For as long as she can remember, Roseburg business owner Kristi Rifenbark has been fascinated by a good story.
It started in childhood, when her father would read books like “The Hobbit” and other science fiction stories to her. As she got older, a love of reading only increased her fascination. Then she learned she could be the one sharing stories.
She brought that fascination with her when she moved to Roseburg in 2017, bringing Buzz Collective, her digital marketing company, with her. She spends her days sharing stories and connecting people.
“I work with a lot of small to mid-sized businesses and often work directly with the business owner. I love hearing the passion in what they are doing, their stories,” Rifenbark said. “Then, I get to help that business/story grow. I love to help tell these stories behind the scenes.”
Rifenbark hasn’t always been in marketing. She started her career working for her father’s technical writing company before taking on the role of new business coordinator for Regional Lincoln Financial Advisors’ Pacific Northwest region.
When the economy tanked in 2008, Rifenbark left finance behind. She quit her job, sold everything and moved to Corozal, Belize to build and run a bar and grill with her mother. While there, her fascination with storytelling continued and she began a blog to document her experience moving to and traveling around Belize.
After nearly three years in Belize, Rifenbark returned to the states with a new outlook on life and a desire for a new career.
She interned with a company in Vancouver, Washington, first working in web design and development before working her way into a digital marketing strategist role. This is where her marketing career began. Her experience and expertise grew with her next two positions.
“I wanted a career that merged my analytical and creative side,” Rifenbark explained. “The world of digital and social media marketing was growing fast, and at the time I started to get into the industry, marketing departments and business owners wanted to see the data. So, my data-driven approach to the creative marketing campaigns was appealing.”
Eventually, Rifenbark decided to start her own business. Buzz Collective began as a part-time venture, until she decided to take her destiny into her hands and chose to focus on the business full-time.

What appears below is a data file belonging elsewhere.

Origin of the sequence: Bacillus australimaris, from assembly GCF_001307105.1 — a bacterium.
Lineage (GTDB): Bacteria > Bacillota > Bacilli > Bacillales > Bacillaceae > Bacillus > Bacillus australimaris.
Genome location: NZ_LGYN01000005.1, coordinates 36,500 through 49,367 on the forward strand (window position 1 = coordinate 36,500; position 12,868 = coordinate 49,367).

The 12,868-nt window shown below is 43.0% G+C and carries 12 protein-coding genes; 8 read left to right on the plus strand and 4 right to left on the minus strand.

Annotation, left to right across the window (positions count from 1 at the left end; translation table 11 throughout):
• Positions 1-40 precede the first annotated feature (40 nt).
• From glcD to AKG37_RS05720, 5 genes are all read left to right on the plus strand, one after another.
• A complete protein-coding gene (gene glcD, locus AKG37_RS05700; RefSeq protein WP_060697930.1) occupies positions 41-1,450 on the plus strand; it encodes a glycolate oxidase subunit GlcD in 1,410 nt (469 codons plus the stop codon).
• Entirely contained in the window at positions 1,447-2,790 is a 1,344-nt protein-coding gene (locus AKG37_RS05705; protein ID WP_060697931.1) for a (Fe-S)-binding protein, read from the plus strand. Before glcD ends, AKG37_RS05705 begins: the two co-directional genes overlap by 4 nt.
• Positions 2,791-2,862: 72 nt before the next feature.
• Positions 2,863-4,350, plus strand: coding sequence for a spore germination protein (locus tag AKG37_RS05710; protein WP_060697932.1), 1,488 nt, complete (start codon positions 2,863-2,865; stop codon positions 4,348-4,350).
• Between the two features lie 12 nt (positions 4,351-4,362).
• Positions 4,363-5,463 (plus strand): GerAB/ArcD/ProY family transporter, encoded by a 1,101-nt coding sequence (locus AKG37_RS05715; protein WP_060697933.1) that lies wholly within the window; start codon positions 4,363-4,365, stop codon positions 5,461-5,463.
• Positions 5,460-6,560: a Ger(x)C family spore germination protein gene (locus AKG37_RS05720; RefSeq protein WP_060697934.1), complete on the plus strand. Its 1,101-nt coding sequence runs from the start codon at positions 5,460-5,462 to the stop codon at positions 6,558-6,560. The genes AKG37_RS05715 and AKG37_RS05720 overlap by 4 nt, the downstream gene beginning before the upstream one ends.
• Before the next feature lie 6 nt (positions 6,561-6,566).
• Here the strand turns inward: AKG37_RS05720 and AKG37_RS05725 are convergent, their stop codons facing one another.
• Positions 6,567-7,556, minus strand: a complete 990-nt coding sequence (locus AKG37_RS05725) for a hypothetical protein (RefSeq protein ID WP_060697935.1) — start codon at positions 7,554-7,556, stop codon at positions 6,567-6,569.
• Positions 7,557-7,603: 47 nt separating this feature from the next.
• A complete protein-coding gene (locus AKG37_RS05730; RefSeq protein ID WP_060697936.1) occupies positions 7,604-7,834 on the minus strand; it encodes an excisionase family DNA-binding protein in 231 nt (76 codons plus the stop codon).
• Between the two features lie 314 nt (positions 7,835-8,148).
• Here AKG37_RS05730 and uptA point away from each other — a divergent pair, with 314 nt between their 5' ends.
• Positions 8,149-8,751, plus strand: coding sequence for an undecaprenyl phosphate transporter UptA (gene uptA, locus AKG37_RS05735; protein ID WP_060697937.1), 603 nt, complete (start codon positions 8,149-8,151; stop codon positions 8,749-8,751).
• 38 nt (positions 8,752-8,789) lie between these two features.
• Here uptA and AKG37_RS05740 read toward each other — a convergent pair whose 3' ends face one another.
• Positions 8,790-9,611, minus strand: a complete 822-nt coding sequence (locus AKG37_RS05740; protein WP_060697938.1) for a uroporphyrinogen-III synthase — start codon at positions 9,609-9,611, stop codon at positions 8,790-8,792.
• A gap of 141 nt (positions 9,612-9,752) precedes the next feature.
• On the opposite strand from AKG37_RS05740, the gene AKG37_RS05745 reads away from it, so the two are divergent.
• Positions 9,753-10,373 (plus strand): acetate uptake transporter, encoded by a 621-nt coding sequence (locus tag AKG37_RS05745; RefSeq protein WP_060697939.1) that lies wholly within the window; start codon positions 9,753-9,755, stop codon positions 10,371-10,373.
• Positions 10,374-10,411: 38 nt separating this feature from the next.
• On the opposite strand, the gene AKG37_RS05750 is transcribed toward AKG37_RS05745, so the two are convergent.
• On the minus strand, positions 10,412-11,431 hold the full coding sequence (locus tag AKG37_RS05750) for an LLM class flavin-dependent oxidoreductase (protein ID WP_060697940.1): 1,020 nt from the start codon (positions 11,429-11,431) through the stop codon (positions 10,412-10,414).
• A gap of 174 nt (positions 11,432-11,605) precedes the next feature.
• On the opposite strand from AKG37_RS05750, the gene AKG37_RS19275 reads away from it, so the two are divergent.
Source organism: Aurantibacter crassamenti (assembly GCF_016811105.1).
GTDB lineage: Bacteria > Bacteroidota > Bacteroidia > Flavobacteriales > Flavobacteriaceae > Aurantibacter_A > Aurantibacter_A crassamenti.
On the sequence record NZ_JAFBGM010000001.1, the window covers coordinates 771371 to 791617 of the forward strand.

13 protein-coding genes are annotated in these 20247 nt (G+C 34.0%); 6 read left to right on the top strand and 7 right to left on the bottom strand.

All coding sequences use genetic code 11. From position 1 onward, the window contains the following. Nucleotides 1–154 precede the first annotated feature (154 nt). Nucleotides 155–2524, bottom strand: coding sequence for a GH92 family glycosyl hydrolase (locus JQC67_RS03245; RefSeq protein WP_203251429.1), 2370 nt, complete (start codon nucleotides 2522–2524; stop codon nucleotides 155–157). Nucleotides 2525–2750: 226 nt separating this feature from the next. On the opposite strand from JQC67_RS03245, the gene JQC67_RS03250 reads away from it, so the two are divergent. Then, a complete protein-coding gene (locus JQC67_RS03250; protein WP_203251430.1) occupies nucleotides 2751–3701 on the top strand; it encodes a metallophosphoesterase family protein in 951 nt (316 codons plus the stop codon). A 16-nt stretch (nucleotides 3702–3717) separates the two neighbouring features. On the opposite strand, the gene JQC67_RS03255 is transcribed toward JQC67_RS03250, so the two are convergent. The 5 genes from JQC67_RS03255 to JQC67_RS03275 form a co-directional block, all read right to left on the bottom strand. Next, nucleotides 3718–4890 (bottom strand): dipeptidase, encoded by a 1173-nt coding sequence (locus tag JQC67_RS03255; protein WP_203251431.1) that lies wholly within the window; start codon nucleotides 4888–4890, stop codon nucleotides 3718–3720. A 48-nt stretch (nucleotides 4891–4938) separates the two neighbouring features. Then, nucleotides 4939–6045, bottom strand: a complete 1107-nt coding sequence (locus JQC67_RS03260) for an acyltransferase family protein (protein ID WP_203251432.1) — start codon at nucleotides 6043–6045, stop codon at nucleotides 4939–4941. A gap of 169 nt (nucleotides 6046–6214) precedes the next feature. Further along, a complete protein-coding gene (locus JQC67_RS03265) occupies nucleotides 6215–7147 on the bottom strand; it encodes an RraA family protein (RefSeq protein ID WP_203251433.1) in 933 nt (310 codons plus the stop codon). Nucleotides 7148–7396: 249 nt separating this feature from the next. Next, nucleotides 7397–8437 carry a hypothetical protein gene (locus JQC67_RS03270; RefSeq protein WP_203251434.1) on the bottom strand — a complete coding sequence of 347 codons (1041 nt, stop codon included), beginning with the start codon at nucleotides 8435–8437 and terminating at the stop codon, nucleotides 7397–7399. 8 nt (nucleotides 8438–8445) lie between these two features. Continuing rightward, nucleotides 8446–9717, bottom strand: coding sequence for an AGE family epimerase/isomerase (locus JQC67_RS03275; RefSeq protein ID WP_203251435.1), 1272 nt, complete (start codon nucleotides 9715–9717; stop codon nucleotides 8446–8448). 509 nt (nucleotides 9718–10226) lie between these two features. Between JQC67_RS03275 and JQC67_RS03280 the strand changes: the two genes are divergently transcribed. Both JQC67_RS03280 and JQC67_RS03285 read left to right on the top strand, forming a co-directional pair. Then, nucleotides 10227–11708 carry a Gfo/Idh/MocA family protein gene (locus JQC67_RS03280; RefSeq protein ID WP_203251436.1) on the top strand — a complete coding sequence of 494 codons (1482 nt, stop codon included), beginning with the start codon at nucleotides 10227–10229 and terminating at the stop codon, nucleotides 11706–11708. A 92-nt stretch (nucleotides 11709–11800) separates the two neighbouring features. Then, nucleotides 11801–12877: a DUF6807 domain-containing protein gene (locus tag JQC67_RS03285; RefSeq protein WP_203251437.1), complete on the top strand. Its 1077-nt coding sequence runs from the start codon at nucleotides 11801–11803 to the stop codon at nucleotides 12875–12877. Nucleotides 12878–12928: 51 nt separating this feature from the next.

“Being my own boss was something I always knew I needed to do. I like being in control of my success or failure,” Rifenbark said. “I really enjoy the ability to decide who I will be working with — that helps me stay excited about what my clients are doing.”
The majority of her work revolves around social media, working to match online marketing with other branding goals. She works with places such as Face Rock Creamery in Bandon, Experience Roseburg and North Forty Beer Co. Rifenbark helps manage their social media channels, such as Facebook and Instagram, as well coordinate events and handle certain promotions.
“I get to interact with the community more in this industry. Rather than knowing coworkers within one office or company, I get to meet people in all kinds of industries throughout the community,” Rifenbark said.
Work isn’t the only way Rifenbark connects with the community. She is in a band called Widespread Haze. Rifenbark joined the band with her father, Scott, and the band was able to record its first EP just before he passed in January.
“Widespread Haze has moved forward as a three-piece band and we primarily play old-school rock ‘n’ roll covers as well as a growing collection of our original music. I play the bass, and love it!” Rifenbark said. “Music has always been in my life because of my dad being a musician.”
It was her father that brought Rifenbark to Roseburg, but she says three years later she would be hard pressed to leave.
“I see so much opportunity in Roseburg. I’ve found (that) cities can become isolating in a lot of ways. A smaller town allows for more opportunity in many ways for not only business, but personal interests and hobbies. The canvas is a little bigger here. Of course, the beauty of this area is hard to pass up. I love the forest and the rivers, nature. It energizes me, so I feel extremely lucky to live so close to that,” Rifenbark said.”The people here are genuine too. I might not agree with everyone, but I’ve experienced many more opportunities to have real, open conversation with people in person. There are a lot of folks here with really exciting ideas and projects. I feel a general ‘buzz’ in the air that is really appealing.”